Sainsbury's Talks Talent and Joins the Employee Engagement Taskforce
In March, the UK prime minister David Cameron gave backing to an Employee Engagement Task Force, led by David MacLeod and Nita Clarke (authors of the report "Engaging for Success.") The Task Force’s mission, according to prime minister, is "creating sustainable growth in the economy and improving people’s wellbeing."
UK Grocer Sainsbury’s Director of Customer Service (and formerly of Colleague Engagement), Jacki Connor, became a member of the UK Employee Engagement Task Force. Sainsbury’s is a corporation that definitely knows the value of an engaged workforce. But they don’t have "employees" at Sainsbury’s—they have "colleagues."
HRIQ speaks with Connors about their employee engagement initiatives and her involvement in the Task Force.
Sainsbury’s mission is to be a great place to work. How do you build a successful employer brand through colleague engagement?
One of Sainsbury's Corporate Responsibility commitments is to be "A great place to work." As a large employer, and often the largest employer in the local community, we know we have a responsibility to our potential and existing colleagues and we take every opportunity to engage with them.
We have created our own internal brand, "You make the difference," to support delivery against our commitment and we worked with our colleagues to create our brand. They told us that understanding the role they play in our business and being valued for their contribution to our success was incredibly important to them and this is exactly what our brand brings to life for them.
How do you communicate and measure levels of colleague engagement internally?
We measure our success on an on-going basis using our own internal engagement index which we developed ourselves. We did this by talking to colleagues to understand what their key levers of engagement are and then measuring ourselves against these. We also look at labor turnover and absence levels as another indicator of our success in this area.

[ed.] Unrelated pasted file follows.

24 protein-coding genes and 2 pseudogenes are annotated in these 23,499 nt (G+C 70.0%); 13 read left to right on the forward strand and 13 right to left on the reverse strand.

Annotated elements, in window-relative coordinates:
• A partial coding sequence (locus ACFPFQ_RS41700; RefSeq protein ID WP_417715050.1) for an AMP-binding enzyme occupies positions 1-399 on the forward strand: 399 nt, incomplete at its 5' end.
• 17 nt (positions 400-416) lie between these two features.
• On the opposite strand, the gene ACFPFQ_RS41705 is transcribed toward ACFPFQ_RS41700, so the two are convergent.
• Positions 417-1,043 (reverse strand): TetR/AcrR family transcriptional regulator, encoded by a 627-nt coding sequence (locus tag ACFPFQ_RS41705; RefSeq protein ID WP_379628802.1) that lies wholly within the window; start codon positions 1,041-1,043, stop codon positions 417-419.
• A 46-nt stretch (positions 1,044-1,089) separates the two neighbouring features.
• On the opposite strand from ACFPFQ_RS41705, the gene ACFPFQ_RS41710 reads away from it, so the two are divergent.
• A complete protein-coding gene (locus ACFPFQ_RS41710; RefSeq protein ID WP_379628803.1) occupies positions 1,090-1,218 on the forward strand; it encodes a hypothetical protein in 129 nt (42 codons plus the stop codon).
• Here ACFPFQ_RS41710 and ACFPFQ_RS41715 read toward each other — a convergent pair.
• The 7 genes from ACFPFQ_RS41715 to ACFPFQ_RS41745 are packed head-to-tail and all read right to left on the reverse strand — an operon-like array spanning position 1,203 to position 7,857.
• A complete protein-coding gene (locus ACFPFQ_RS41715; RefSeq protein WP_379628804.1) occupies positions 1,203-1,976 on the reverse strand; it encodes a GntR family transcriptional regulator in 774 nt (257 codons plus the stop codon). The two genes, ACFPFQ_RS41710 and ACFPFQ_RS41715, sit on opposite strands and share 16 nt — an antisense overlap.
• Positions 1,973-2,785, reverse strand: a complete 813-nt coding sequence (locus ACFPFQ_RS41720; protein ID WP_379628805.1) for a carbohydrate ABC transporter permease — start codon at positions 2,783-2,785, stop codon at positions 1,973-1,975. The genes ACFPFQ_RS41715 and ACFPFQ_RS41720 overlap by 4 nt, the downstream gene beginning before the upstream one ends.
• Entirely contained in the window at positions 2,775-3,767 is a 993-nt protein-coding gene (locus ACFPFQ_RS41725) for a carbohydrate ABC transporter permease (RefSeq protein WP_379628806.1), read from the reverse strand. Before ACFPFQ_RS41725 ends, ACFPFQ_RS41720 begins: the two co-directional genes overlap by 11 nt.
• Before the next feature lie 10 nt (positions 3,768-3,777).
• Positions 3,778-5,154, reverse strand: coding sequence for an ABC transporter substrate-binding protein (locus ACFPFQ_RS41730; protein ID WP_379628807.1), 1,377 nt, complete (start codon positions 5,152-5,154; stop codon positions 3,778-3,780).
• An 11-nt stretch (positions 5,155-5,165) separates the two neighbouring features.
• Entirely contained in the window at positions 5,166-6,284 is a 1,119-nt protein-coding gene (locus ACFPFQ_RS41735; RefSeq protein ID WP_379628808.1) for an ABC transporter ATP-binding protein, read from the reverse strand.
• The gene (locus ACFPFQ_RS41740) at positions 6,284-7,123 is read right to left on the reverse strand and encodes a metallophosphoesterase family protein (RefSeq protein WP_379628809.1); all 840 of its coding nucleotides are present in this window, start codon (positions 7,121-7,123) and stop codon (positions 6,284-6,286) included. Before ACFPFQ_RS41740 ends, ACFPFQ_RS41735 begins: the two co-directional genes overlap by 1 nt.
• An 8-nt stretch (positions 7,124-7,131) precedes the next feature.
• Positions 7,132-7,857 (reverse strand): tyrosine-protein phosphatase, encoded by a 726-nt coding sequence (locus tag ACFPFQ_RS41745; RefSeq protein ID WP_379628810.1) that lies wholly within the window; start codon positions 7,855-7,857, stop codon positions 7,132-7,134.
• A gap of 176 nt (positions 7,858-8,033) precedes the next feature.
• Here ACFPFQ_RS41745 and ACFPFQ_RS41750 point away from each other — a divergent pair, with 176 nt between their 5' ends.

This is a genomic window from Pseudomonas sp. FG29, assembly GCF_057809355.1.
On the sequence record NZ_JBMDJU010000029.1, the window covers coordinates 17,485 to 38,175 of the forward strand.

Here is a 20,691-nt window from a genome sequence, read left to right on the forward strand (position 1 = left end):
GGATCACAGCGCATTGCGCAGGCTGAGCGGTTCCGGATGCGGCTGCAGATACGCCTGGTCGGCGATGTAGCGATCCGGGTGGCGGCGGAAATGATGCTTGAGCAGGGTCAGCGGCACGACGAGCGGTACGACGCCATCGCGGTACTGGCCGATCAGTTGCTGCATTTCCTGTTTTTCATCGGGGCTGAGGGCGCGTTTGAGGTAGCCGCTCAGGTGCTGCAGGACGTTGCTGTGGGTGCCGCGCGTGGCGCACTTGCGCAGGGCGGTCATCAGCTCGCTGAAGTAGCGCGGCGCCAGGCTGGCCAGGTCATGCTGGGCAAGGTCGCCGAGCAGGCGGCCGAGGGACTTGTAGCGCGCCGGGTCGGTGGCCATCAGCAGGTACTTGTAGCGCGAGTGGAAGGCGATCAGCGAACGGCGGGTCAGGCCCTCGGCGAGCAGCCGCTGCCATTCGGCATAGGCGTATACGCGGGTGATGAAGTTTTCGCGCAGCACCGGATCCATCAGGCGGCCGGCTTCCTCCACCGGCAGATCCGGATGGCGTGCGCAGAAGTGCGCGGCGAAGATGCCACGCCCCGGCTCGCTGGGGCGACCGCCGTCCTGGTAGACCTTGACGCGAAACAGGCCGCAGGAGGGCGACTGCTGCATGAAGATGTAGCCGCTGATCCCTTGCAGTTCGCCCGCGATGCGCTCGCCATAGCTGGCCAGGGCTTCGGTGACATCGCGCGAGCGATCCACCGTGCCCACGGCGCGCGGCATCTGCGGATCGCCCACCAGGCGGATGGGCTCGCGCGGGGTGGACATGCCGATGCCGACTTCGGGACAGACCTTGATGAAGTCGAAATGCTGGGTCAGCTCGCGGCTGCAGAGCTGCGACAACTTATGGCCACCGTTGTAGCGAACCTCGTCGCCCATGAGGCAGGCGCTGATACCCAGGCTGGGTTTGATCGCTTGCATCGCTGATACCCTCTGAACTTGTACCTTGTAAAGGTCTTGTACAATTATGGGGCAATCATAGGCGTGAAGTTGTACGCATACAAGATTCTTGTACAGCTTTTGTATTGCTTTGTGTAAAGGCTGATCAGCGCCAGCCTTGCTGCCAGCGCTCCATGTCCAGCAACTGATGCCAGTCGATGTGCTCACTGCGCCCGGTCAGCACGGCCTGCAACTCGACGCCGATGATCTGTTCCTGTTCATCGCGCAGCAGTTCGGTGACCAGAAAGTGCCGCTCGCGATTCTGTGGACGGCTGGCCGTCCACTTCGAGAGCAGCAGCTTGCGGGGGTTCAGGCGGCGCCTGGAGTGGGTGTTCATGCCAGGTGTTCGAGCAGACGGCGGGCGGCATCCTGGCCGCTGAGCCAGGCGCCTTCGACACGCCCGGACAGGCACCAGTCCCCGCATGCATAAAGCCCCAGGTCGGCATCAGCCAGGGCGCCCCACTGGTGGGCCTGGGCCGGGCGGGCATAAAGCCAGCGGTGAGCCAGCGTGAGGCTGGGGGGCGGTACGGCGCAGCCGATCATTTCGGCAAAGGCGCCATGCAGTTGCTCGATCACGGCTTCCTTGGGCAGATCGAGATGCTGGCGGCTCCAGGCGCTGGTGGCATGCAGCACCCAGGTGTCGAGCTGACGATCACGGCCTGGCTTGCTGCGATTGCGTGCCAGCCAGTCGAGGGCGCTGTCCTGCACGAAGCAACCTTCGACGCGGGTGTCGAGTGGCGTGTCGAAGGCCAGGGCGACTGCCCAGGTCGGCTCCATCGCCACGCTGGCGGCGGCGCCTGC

Recently, has there been any reinvention of your talent management programs through technology?
We constantly review our talent programs because we know how important development is for our colleagues, whether this is linked to promotion and transition into new roles or simply allowing every colleague to become the best they can be. We don't overly-rely on technology for any of our development programs since the majority of our colleagues do not have easy access to PCs on the sales floor.
Sainsbury’s uses employee engagement to develop ideas that make the customer experience better. How do you link talent management programs into a cohesive branding strategy?
We constantly ask our colleagues to help us develop new ideas, they spend the majority of their time dealing with and talking to customers so they often have great ideas about how to make our customers lives’ easier. They will often submit their ideas to our suggestion scheme, Tell Justin. Justin King is our CEO and he encourages colleagues to write to him with their ideas and we have had 33,000 suggestions in six years.
Can you talk about your involvement with the UK Employee Engagement task force?
We took part in the initial stages of the Employee Engagement task force last year which resulted in the McLeod report and were happy to share our ideas with other companies. This remains the case and we are looking forward to sharing and learning more best practice.
Interview conducted by Alexandra Guadagno, Editor for Human Resources iQ.